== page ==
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How much were your solicitor fees

(63 Posts)
Minionmomma Mon 02-Dec-19 14:54:54

I know this should prob be in the divorce section but the relationships section seems to have a lot more traffic.

I need to financially disentangle from my ‘D’H. We agreed that we both wish to avoid court but he seems to want 50% of our house, pay me some maintenance (he earns a lot more) and his inheritance is not included in the division. This would mean him walking away in a much more secure position than I. I’m primary carer although he’s going to try to claim we are 50/50%.

I called a reputable solicitor and was quoted £235 p/hr plus vat; £23.50 plus vat for each letter, email, phone call thereafter. I can see huge bills building up.

How much did you pay in total? Is there anything I can do myself to keep costs down? TIA.

GinNotGym19 Mon 02-Dec-19 15:06:11

Shop around and get a free half hour off a few.
Mine recommended applying for the divorce online myself (£550 and I’ve applied to claim costs back from stbxh) and the financial arrangement is done on a fixed fee basis. I think I’m paying just under £2k.

welshladywhois40 Mon 02-Dec-19 15:18:22

I ended up paying about £1,500 and that was mainly for advice and a few letters.

I live in the south east and used a solicitor back in the north where I have family. Hourly rates were much lower. I did all my meetings by phone.

My ex and I largely agreed on what we wanted and use an unofficial mediator (ie family member) to sit between us while we made an agreement.

Dacquoise Mon 02-Dec-19 15:18:32

I went through this very recently. I recommend a one off conference with a barrister to see where this would go in court. You can use a direct access one, without the need for a solicitor referral. It's a much more accurate picture as they see the judgements everyday, solicitors are much more theory I found. You can use this information to negotiate realistically with your ex-husband. He may be talking hot air to frighten you at the moment.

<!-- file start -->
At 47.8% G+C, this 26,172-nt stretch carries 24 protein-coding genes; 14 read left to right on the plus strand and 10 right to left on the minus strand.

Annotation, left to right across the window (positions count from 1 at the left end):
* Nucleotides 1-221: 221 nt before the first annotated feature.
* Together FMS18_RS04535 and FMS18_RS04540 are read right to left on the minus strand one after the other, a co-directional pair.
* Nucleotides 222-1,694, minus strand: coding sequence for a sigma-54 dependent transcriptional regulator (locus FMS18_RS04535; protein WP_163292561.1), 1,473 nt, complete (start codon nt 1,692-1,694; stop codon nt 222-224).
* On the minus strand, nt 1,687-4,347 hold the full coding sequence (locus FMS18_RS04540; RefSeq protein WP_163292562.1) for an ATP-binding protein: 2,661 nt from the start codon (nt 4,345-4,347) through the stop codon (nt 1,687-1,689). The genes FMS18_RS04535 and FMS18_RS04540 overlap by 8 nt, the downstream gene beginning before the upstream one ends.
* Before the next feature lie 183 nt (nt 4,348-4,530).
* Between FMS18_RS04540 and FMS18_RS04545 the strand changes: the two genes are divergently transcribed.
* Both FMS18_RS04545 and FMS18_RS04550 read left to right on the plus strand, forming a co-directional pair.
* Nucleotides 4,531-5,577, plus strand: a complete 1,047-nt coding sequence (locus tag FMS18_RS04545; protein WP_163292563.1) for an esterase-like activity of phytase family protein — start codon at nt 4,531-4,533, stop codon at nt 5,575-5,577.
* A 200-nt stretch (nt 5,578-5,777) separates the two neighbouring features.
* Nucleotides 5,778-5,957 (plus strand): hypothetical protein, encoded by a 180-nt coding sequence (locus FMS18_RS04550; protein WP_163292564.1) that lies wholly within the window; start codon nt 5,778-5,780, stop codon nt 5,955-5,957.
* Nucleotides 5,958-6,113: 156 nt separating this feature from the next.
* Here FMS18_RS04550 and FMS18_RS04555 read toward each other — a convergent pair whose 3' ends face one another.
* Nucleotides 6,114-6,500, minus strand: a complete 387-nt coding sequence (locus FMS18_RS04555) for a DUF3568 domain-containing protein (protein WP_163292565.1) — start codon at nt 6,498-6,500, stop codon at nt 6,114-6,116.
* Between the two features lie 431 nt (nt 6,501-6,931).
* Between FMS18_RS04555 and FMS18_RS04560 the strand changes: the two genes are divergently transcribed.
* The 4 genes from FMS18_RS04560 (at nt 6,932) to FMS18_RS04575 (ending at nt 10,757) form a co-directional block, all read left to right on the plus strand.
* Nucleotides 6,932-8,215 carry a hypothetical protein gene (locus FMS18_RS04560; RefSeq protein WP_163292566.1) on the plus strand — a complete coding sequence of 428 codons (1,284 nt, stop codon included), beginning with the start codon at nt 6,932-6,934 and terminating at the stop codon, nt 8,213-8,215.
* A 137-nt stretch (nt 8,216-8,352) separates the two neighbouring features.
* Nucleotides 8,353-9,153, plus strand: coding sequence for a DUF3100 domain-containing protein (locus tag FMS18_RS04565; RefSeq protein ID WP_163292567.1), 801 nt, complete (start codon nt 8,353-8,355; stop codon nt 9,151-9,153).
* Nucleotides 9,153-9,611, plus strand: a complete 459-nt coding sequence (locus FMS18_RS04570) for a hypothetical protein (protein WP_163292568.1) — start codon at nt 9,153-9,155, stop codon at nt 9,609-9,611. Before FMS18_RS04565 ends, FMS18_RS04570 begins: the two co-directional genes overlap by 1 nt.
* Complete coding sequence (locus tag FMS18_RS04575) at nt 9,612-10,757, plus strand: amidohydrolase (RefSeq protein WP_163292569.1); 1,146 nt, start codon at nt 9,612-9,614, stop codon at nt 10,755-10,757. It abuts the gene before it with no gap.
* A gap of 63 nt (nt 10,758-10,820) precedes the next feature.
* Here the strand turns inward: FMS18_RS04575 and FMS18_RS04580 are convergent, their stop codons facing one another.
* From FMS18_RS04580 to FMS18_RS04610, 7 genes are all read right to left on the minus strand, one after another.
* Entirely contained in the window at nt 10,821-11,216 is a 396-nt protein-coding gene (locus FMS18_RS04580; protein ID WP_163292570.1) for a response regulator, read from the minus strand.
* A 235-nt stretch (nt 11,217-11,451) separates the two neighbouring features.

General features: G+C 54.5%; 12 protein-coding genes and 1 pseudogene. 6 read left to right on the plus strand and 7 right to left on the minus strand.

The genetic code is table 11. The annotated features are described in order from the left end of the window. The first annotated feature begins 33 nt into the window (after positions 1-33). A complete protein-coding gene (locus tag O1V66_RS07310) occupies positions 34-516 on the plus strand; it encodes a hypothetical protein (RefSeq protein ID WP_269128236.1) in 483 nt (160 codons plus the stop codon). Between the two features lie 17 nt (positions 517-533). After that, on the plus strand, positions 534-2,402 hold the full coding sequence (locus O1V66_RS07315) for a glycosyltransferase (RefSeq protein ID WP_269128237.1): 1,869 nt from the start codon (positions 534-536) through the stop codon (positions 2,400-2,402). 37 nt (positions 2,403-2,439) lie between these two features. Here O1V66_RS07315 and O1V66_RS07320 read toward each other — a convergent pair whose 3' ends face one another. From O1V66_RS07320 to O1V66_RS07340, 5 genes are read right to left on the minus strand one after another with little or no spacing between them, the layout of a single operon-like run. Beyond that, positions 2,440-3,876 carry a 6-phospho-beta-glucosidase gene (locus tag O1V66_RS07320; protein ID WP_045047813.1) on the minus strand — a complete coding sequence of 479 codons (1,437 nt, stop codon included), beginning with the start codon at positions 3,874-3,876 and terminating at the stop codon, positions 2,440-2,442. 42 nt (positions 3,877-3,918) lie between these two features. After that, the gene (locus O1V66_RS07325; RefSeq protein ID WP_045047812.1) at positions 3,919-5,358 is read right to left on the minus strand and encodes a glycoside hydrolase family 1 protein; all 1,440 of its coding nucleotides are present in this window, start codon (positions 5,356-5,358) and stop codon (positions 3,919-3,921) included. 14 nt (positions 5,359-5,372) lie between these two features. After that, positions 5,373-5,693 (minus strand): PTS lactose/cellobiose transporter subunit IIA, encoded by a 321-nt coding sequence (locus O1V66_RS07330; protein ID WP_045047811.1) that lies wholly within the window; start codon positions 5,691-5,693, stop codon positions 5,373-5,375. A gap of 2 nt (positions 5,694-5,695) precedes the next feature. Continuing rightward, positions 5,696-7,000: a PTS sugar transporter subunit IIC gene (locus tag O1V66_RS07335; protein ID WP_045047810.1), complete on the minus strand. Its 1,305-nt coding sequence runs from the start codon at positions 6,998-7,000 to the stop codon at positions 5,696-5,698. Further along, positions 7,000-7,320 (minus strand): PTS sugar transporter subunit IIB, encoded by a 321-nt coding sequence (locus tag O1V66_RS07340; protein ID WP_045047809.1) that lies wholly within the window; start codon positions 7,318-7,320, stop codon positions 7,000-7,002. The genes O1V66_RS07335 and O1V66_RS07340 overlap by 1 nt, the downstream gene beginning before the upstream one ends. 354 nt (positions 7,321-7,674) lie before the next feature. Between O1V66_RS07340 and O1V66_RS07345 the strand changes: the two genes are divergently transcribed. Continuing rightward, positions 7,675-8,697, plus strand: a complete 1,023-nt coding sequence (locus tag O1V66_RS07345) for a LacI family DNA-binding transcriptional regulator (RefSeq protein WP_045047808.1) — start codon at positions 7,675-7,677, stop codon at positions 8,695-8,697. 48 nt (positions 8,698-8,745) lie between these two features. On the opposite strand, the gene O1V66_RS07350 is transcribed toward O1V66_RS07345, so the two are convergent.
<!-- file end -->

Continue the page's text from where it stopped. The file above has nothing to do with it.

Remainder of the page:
My barrister conference cost £600. Send all your details and paperwork to them in advance. I started off with a solicitor and quickly ran up £12k to first hearing having been quoted that for the whole thing. It runs away as you are charged for absolutely every email or text they read, every phone call even if you are chasing them up for things they haven't done. After that I did the paperwork myself, there is a lot of information online to help and then took advice from a barrister.. I represented myself at FDR but used the Barrister for the final hearings which racked up another £10k but was worth it and I got a very good result and clean break.

My partner's legal bill came to £100k because his ex-wife pursued to final hearing so beware!

Blobby10 Mon 02-Dec-19 15:37:58

I paid £175 per hour plus VAT for my solicitor and she was very good. I'm in East Mids - I guess London fees would be higher. My ex and I had decided between us what we were going to do and just wanted someone to put it into legal speak. Its worth getting recommendations from other people (the best aren't always the most expensive!) but my tips for keeping costs down are:

Don't spend time on pleasantries when phoning - the solicitor clicks the timer from the second they start the call so don't waffle on about non relevant stuff